violations.stream()
                .map(ConstraintViolation::getMessage)
                .forEach(System.out::println);
    }

}

The example looks rather hard to grasp, but let’s dissect it in a few simpler steps to understand how it works.

  1. The @InterceptorBinding annotation: required for binding metadata, such as the RetentionPolicy and the applicable targets, to the custom interceptor annotation @MethodInterceptorBinding.
  2. The interceptor class: a regular class, with the @Interceptor and @MethodInterceptorBinding annotations, marking it as an interceptor.
  3. The @AroundInvoke annotation: used to define an interceptor that intercepts invocations to the methods which is bound to (it’s possible to create a few more types of interceptors, but they’re omitted here for simplicity’s sake). In this case, the validateMethodInvocation() method interposes between invocations to the constrained methods of the User class and the caller.
  4. Interceptor implementation: A Validator object is injected into the interceptor class with CDI, which is used to get an instance of ExcecutableValidator and validate constraints in method arguments and return values.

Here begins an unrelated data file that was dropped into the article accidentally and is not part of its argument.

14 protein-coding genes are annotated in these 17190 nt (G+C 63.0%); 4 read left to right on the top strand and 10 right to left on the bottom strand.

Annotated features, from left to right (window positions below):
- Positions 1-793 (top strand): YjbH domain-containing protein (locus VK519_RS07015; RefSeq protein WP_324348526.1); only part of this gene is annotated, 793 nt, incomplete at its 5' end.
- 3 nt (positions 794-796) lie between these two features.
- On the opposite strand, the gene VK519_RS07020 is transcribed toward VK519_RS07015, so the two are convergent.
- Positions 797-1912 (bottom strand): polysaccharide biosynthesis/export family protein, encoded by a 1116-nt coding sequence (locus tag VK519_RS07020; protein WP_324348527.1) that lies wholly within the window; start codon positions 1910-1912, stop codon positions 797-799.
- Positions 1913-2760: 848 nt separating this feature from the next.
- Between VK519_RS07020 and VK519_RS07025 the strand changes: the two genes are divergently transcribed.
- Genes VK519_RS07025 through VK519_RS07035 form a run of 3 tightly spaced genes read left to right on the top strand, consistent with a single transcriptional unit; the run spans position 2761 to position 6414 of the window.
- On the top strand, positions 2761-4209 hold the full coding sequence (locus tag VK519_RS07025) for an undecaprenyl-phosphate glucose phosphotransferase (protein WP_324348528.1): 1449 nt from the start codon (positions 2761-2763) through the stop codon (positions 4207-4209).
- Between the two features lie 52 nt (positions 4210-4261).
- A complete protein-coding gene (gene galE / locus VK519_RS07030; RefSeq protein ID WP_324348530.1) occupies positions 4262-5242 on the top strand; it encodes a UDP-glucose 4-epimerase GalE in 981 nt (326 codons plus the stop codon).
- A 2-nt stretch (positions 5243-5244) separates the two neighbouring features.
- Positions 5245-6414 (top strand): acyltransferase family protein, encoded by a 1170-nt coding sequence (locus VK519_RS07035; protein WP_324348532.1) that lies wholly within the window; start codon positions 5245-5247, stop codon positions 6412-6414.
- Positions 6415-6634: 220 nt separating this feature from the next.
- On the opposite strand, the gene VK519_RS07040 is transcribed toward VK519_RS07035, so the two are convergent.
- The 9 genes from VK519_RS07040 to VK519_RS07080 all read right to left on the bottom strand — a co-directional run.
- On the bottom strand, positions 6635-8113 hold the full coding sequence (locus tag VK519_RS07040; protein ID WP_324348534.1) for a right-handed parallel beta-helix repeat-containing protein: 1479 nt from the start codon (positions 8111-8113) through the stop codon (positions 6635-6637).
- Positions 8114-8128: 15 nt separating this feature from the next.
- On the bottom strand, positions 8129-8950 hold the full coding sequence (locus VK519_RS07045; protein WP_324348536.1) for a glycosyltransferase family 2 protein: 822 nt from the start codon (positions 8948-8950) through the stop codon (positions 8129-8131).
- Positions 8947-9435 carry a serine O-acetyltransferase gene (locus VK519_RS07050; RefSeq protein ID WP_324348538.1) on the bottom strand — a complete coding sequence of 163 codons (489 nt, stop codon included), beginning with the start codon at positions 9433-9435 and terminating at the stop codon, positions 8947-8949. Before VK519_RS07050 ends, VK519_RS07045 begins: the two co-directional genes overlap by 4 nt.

5. Interceptor output: When the interceptor validates the constrained methods, the potential constraint violations are printed out to the console through the processViolations() method.

Regarding processViolations() printing to the console, the official documentation strongly encourages to throw a ConstraintViolationException, wrapping the violations from within the interceptor when a method fails to pass the validation, which makes a lot of sense, as this assures the following:

  1. Control flow only reaches the method’s body if client code has fulfilled the method’s preconditions.

  2. Control flow returns to client code if the method’s post conditions are guaranteed.